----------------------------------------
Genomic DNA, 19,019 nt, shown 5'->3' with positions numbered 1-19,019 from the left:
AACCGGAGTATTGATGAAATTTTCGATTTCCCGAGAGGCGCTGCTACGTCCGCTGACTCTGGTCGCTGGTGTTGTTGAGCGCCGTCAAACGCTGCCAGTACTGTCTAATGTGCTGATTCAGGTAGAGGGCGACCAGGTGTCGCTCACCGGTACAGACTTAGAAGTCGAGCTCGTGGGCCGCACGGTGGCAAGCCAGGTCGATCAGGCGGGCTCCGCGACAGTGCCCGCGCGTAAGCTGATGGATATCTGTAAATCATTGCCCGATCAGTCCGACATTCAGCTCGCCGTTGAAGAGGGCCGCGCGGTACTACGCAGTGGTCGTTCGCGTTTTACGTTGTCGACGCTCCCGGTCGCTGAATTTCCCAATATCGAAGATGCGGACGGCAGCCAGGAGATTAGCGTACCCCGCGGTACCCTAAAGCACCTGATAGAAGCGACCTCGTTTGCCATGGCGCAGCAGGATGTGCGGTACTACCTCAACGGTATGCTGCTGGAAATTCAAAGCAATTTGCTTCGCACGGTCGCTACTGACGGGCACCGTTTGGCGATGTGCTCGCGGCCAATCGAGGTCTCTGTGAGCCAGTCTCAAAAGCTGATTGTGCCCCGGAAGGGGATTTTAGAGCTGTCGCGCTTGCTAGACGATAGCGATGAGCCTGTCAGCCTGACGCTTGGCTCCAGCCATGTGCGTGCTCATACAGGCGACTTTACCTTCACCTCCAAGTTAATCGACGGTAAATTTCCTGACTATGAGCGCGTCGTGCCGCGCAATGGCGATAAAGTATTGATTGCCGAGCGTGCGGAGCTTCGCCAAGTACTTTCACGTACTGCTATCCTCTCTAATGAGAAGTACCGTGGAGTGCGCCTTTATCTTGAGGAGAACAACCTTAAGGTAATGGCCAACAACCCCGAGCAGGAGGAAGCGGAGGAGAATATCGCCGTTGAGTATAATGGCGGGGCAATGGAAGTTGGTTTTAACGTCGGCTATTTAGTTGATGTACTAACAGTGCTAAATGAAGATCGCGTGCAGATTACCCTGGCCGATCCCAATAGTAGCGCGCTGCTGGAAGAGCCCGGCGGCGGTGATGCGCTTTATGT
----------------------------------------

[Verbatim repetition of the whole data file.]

Genomic DNA, 19,019 nt, shown 5'->3' with positions numbered 1-19,019 from the left:
AACCGGAGTATTGATGAAATTTTCGATTTCCCGAGAGGCGCTGCTACGTCCGCTGACTCTGGTCGCTGGTGTTGTTGAGCGCCGTCAAACGCTGCCAGTACTGTCTAATGTGCTGATTCAGGTAGAGGGCGACCAGGTGTCGCTCACCGGTACAGACTTAGAAGTCGAGCTCGTGGGCCGCACGGTGGCAAGCCAGGTCGATCAGGCGGGCTCCGCGACAGTGCCCGCGCGTAAGCTGATGGATATCTGTAAATCATTGCCCGATCAGTCCGACATTCAGCTCGCCGTTGAAGAGGGCCGCGCGGTACTACGCAGTGGTCGTTCGCGTTTTACGTTGTCGACGCTCCCGGTCGCTGAATTTCCCAATATCGAAGATGCGGACGGCAGCCAGGAGATTAGCGTACCCCGCGGTACCCTAAAGCACCTGATAGAAGCGACCTCGTTTGCCATGGCGCAGCAGGATGTGCGGTACTACCTCAACGGTATGCTGCTGGAAATTCAAAGCAATTTGCTTCGCACGGTCGCTACTGACGGGCACCGTTTGGCGATGTGCTCGCGGCCAATCGAGGTCTCTGTGAGCCAGTCTCAAAAGCTGATTGTGCCCCGGAAGGGGATTTTAGAGCTGTCGCGCTTGCTAGACGATAGCGATGAGCCTGTCAGCCTGACGCTTGGCTCCAGCCATGTGCGTGCTCATACAGGCGACTTTACCTTCACCTCCAAGTTAATCGACGGTAAATTTCCTGACTATGAGCGCGTCGTGCCGCGCAATGGCGATAAAGTATTGATTGCCGAGCGTGCGGAGCTTCGCCAAGTACTTTCACGTACTGCTATCCTCTCTAATGAGAAGTACCGTGGAGTGCGCCTTTATCTTGAGGAGAACAACCTTAAGGTAATGGCCAACAACCCCGAGCAGGAGGAAGCGGAGGAGAATATCGCCGTTGAGTATAATGGCGGGGCAATGGAAGTTGGTTTTAACGTCGGCTATTTAGTTGATGTACTAACAGTGCTAAATGAAGATCGCGTGCAGATTACCCTGGCCGATCCCAATAGTAGCGCGCTGCTGGAAGAGCCCGGCGGCGGTGATGCGCTTTATGT